By Christina Sturgis
Cleveland has once again landed on a less-than-desirable list – the EscapeHere’s list of 10 worst cities to visit in the nation – but the description isn’t entirely disparaging.
Once known for the rise of Standard Oil and John D. Rockefeller, the city on the southern shore of Lake Erie has been plagued by poverty and crime in recent years. EscapeHere states the city has lost 71,000 residents in the past five years. These factors have put Cleveland on the Forbes list of miserable cities and PolicyMic’s list of 10 deadliest cities, citing a murder rate of 24.6 for 100,000 residents.
EscapeHere, however, tempers its criticism with a nod to Cleveland’s artistic and cultural institutions, including the Cleveland Museum of Art and the Cleveland Orchestra, often cited as one of the “Big Five” among the nation’s orchestras. The Museum of Art, which opened in 1916, is 25th on a list of 30 “must-see” art museums compiled by The Art Career Project. The museum, known worldwide for the depth and breadth of its collection, only charges admission only for special exhibits.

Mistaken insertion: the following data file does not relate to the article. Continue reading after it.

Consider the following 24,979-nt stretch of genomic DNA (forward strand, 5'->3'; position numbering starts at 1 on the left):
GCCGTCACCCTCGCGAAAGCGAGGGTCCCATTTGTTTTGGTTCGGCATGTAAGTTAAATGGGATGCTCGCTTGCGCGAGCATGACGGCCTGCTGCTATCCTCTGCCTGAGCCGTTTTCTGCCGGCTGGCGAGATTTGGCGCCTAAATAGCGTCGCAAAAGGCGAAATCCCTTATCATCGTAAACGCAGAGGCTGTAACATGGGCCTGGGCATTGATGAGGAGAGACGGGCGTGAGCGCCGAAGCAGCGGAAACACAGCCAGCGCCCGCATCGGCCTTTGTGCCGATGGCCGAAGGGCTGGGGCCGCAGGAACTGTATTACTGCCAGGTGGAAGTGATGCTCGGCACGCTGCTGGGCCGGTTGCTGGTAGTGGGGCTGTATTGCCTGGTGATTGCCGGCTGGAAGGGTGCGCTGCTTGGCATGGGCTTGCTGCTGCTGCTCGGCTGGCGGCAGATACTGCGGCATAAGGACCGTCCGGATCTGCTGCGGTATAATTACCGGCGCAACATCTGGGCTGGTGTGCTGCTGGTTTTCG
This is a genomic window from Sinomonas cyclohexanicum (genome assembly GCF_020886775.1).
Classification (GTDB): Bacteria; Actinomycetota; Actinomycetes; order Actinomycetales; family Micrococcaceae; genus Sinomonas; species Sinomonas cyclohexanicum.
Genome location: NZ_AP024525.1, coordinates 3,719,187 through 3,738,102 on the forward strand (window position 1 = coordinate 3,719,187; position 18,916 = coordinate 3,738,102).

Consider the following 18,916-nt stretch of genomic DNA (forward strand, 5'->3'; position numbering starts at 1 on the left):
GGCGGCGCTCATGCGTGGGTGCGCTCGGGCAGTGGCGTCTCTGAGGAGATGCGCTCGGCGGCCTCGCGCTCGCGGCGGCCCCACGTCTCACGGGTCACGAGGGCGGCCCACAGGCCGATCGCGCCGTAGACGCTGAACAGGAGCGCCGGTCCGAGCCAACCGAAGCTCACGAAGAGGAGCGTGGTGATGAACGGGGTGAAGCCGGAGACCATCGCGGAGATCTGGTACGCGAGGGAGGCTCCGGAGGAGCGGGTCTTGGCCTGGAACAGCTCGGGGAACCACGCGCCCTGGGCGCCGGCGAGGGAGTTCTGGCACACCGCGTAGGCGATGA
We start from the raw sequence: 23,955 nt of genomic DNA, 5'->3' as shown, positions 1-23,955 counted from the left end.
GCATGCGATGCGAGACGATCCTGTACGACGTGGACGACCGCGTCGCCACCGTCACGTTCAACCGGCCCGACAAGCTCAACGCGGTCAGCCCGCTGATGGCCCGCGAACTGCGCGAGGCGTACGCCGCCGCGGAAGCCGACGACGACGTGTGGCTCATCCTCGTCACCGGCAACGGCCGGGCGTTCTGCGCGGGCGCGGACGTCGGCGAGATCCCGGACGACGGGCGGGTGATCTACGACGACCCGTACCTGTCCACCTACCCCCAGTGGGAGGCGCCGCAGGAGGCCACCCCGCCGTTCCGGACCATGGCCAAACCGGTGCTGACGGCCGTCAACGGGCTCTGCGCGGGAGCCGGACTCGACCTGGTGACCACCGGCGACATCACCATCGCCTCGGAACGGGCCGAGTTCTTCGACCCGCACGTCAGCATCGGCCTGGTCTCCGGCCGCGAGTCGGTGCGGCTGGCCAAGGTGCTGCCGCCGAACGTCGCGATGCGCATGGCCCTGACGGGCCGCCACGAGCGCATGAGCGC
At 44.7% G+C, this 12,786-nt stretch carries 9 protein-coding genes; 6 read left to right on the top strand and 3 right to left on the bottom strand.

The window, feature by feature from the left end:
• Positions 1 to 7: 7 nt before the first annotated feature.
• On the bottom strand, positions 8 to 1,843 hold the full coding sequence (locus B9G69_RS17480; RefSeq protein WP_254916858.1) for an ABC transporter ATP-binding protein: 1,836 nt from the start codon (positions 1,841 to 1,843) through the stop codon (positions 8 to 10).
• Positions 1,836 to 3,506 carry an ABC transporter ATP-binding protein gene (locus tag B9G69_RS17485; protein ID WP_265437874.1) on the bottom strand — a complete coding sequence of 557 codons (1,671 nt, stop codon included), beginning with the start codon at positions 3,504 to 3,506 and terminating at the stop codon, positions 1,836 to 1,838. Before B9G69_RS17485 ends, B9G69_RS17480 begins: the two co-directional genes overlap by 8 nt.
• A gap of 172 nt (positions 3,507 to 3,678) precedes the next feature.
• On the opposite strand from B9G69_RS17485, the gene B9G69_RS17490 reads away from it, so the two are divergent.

In addition to those early 20th century institutions, EscapeHere notes the Rock and Roll Hall of Fame and in Cleveland, and the city is gaining a reputation as a Mecca for rap and hip hop artists. The Rock Hall opened in September 1995 and has drawn more than 8 million visitors and had a $1.7 billion economic impact. Organizers say the recent Annual Ohio Hip-Hop Awards drew about 400 people to the city.
Cleveland is fourth on the worst cities to visit list, after Detroit, St. Louis and Reno, but before Chicago, Camden, N.J.; Memphis; New Haven, Conn.; Stockton and Oakland, Calif.; take the ninth and 10th places, respectively. Writer Stuart Smith pointed out that the Motor City, the only major city in the United States to file for bankruptcy, is attempting revitalization.